We had just checked in at the Laurium Manor Inn and asked for dinner suggestions. Managing the front desk, Michelle told us about a place in Eagle Harbor and then mentioned Carmelitas Southwestern Grill in downtown Calumet. “They have great thimbleberry margaritas!” she said.
On a previous visit to the UP, I was introduced to winterberries during a guided walk with a ranger at Pictured Rocks National Lakeshore. They tasted like chewing gum.
In Germany, I had cloudberries. Now, those were magical, more tart than sweet, growing in coastal birch forests near the Baltic Sea.
In Oregon, we discovered huckleberries were the big thing and were found everywhere. I found a huckleberry-flavored coffee that was surprisingly good.
But it wasn’t until last summer I learned about thimbleberries. I was hiking a piece of the Superior Hiking Trail north of Duluth and saw a ground cover that seemed to be a berry. I took a photo and asked the next ranger I met. Yes, it was thimbleberry!
Thimbleberry likes birch forests, which is something the Upper Peninsula of Michigan has plenty of. It also seems to need a certain modulation of humidity, as provided by Lake Superior. So where better to find them than on the peninsula of a peninsula, the Keweenaw?
After that tasty margarita, I was determined to look for thimbleberry in the wild. I didn’t know for sure, but I guessed from my trip last summer there would be patches in the woods within a few miles of Lake Superior. And this is thimbleberry season, on the heels of Michigan’s blueberry season.
We ran into Julie Sprenger, the owner of Laurium Manor Inn, as we headed out after breakfast. She suggested a preserve and hike I’d never heard of – Grinnell – so I plugged it into Google Maps. And here’s where to follow Kath Usitalo’s advice about the UP. “Don’t trust Google Maps!”
We saw the landmarks Julie had mentioned – Lac La Belle, Bete Grise – but where Google wanted us to start uphill on a narrow gravel road, we quickly encountered a sign. “Private Road.” It took an eight or twelve point turn to get out of that sticky spot. But all around us, I saw thimbleberries!
We turned back on the paved road and continued down to Bete Grise, a broad, secluded bay on the underside of the tip of the Keweenaw Peninsula. It led us past a sandy beach and ended at a small preserve on a harbor that the Corps of Engineers had created for boaters to get out of the bay and into Lac La Belle.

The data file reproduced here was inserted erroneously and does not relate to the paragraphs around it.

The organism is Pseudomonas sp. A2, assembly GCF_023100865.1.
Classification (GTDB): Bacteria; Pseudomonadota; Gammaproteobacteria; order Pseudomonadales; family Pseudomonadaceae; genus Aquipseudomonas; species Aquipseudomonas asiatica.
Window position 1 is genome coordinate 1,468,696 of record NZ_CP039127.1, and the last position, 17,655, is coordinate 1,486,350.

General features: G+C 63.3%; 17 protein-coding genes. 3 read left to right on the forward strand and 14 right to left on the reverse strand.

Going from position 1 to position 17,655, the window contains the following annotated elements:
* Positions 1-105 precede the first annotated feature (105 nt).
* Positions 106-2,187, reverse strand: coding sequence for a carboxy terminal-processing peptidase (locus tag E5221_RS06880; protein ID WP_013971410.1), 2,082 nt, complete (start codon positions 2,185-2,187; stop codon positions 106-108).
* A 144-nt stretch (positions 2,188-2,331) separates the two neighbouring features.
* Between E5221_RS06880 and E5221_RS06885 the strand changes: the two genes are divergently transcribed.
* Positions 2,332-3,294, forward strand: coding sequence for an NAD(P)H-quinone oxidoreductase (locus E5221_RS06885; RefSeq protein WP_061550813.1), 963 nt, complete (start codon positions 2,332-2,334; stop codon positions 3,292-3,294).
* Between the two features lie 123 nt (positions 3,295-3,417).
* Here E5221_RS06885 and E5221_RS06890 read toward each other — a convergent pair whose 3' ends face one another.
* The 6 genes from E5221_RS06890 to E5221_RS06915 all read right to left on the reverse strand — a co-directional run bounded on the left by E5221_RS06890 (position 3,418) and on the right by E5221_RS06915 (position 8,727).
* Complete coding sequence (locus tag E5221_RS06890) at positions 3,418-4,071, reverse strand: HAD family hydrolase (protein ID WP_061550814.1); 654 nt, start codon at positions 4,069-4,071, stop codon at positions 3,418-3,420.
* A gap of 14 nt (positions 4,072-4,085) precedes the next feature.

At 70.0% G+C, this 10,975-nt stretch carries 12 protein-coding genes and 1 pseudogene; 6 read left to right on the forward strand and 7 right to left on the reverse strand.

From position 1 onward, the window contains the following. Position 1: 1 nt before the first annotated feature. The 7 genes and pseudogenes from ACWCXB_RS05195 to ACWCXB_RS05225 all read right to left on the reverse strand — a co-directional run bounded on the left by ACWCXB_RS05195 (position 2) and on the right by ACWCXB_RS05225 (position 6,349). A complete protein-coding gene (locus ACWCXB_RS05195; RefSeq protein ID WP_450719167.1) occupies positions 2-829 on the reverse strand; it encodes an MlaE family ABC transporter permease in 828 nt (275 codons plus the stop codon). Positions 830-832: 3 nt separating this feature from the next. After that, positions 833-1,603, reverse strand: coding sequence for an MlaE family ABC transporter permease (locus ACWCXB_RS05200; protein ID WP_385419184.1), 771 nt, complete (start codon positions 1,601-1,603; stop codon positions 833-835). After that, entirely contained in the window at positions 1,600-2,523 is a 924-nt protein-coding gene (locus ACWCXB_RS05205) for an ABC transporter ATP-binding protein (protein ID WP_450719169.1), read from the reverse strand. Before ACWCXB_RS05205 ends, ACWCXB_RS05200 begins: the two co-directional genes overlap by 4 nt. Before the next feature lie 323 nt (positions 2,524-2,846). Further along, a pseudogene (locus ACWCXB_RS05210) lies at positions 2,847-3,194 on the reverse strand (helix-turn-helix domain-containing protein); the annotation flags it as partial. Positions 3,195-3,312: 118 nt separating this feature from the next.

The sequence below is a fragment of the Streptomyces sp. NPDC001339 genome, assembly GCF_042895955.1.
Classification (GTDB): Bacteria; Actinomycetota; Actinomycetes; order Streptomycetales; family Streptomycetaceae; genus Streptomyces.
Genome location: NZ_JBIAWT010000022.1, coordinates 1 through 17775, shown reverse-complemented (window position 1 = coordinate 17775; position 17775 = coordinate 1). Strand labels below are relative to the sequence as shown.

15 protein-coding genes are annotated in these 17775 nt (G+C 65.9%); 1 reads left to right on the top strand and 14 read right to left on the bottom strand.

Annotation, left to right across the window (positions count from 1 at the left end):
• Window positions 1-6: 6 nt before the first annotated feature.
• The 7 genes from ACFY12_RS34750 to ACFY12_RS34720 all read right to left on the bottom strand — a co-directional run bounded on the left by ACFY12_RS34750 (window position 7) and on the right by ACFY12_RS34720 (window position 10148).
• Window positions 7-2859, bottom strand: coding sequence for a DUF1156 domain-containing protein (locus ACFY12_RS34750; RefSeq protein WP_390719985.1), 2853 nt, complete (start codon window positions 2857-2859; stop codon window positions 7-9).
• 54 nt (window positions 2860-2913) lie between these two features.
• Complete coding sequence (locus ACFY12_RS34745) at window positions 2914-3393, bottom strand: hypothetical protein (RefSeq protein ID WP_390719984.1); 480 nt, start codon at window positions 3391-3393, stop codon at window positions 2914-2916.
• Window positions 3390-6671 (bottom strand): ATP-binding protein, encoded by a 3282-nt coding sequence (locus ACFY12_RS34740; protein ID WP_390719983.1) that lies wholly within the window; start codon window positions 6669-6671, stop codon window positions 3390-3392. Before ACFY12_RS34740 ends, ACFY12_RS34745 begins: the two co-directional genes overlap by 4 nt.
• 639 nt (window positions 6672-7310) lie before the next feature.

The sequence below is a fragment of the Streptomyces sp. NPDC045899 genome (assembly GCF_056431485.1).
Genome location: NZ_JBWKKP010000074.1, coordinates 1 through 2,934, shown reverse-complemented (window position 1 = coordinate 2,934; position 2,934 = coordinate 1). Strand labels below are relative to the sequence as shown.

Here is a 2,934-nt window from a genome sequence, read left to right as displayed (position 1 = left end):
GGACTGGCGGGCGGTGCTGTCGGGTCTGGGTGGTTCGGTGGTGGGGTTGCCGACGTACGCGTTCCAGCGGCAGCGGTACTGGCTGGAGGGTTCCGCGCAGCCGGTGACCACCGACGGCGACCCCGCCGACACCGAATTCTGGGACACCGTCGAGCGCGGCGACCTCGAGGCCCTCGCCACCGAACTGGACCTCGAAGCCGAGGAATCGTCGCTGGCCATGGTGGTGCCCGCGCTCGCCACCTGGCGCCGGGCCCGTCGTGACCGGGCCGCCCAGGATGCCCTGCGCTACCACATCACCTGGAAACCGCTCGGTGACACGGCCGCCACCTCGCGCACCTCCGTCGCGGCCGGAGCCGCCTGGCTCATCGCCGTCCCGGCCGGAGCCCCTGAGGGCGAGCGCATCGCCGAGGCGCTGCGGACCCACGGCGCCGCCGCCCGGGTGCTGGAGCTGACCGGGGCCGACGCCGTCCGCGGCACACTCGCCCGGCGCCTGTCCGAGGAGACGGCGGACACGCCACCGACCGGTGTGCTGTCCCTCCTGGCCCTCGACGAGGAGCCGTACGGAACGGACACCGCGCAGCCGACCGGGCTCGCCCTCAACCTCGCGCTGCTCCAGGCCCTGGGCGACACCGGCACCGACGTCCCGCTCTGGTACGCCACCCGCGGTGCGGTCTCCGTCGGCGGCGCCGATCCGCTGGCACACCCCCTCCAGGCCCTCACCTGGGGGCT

True to form, a lighthouse stood sentinel – on the opposite shore of course – to guide boaters into this narrow channel. After surveying this small park, we returned to the beach to enjoy the view. I poked around the woods near the restroom but no thimbleberry there.
As we were driving up the road away from the bay, I spotted them. Thimbleberries! On both sides of the road.
John found a safe place to pull off and we both went foraging. From paths beaten down into the ditches, we weren’t the first.
It didn’t take long to pick handfuls. What better to do than snack? Near the end of their season, they dribbled juice stains like wild blueberries but tasted like raspberries without being as seedy. John thought they were sweeter, but I found them tart.
As we drove out of Bete Grise, I noticed that we saw no more past a certain elevation or distance from the lake. But in the deep dark woods that enveloped the last 10 miles of US 41, we kept spotting the now-familiar plants. There are few safe places to stop in this stretch, however.
No worries, as we’d keep spotting them. Driving into Mary MacDonald Preserve and the adjacent state forest beyond the end of US 41, we saw them once we parked the car and rode further to the tip of the Keweenaw on our mountain bikes.
Right between the parking lot and camp store at Fort Wilkins, there they were again! These were heavily picked over, of course.
We can only assume that thimbleberries were a welcome addition to Army rations for the soldiers stationed here in the 1800s.
Driving up to Estivant Pines, we discovered thimbleberries along the roads, and right around the parking lot.
In this preserve of virgin white pines, the thimbleberries thinned out the deeper we walked into the pine forest. But the habitat change was obvious, too.
Of course, you can pop into shops from Calumet to Copper Harbor and find thimbleberry jam, especially at the Jampot in Eagle Harbor. But for thimbleberries fresh from the forest, show up in the Keweenaw in July and August and prepare to do some foraging!